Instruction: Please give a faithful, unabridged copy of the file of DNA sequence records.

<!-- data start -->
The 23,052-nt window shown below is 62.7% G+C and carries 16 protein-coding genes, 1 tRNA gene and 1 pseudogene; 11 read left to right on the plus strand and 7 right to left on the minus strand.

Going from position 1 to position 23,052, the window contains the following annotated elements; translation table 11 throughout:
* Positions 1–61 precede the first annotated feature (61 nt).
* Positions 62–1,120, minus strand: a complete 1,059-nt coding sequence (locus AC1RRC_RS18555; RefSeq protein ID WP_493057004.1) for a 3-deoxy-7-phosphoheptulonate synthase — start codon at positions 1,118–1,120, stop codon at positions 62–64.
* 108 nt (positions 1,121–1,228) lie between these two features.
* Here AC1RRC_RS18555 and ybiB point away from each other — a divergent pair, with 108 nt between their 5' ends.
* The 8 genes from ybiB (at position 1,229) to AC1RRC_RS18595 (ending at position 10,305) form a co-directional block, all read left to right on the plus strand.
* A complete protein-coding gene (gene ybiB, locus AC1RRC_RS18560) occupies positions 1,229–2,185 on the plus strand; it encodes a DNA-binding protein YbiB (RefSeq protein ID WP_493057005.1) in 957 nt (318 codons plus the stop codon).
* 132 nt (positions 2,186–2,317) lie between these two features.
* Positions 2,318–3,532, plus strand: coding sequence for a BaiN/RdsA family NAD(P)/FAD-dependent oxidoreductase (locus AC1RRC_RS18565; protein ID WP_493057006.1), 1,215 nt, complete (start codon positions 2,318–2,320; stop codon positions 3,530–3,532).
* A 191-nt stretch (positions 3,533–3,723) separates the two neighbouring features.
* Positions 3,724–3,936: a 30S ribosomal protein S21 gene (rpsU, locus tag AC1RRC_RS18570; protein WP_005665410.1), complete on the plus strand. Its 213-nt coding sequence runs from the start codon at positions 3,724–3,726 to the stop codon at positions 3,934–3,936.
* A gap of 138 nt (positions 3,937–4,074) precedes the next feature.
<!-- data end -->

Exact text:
The 23,052-nt window shown below is 62.7% G+C and carries 16 protein-coding genes, 1 tRNA gene and 1 pseudogene; 11 read left to right on the plus strand and 7 right to left on the minus strand.

Going from position 1 to position 23,052, the window contains the following annotated elements; translation table 11 throughout:
* Positions 1–61 precede the first annotated feature (61 nt).
* Positions 62–1,120, minus strand: a complete 1,059-nt coding sequence (locus AC1RRC_RS18555; RefSeq protein ID WP_493057004.1) for a 3-deoxy-7-phosphoheptulonate synthase — start codon at positions 1,118–1,120, stop codon at positions 62–64.
* 108 nt (positions 1,121–1,228) lie between these two features.
* Here AC1RRC_RS18555 and ybiB point away from each other — a divergent pair, with 108 nt between their 5' ends.
* The 8 genes from ybiB (at position 1,229) to AC1RRC_RS18595 (ending at position 10,305) form a co-directional block, all read left to right on the plus strand.
* A complete protein-coding gene (gene ybiB, locus AC1RRC_RS18560) occupies positions 1,229–2,185 on the plus strand; it encodes a DNA-binding protein YbiB (RefSeq protein ID WP_493057005.1) in 957 nt (318 codons plus the stop codon).
* 132 nt (positions 2,186–2,317) lie between these two features.
* Positions 2,318–3,532, plus strand: coding sequence for a BaiN/RdsA family NAD(P)/FAD-dependent oxidoreductase (locus AC1RRC_RS18565; protein ID WP_493057006.1), 1,215 nt, complete (start codon positions 2,318–2,320; stop codon positions 3,530–3,532).
* A 191-nt stretch (positions 3,533–3,723) separates the two neighbouring features.
* Positions 3,724–3,936: a 30S ribosomal protein S21 gene (rpsU, locus tag AC1RRC_RS18570; protein WP_005665410.1), complete on the plus strand. Its 213-nt coding sequence runs from the start codon at positions 3,724–3,726 to the stop codon at positions 3,934–3,936.
* A gap of 138 nt (positions 3,937–4,074) precedes the next feature.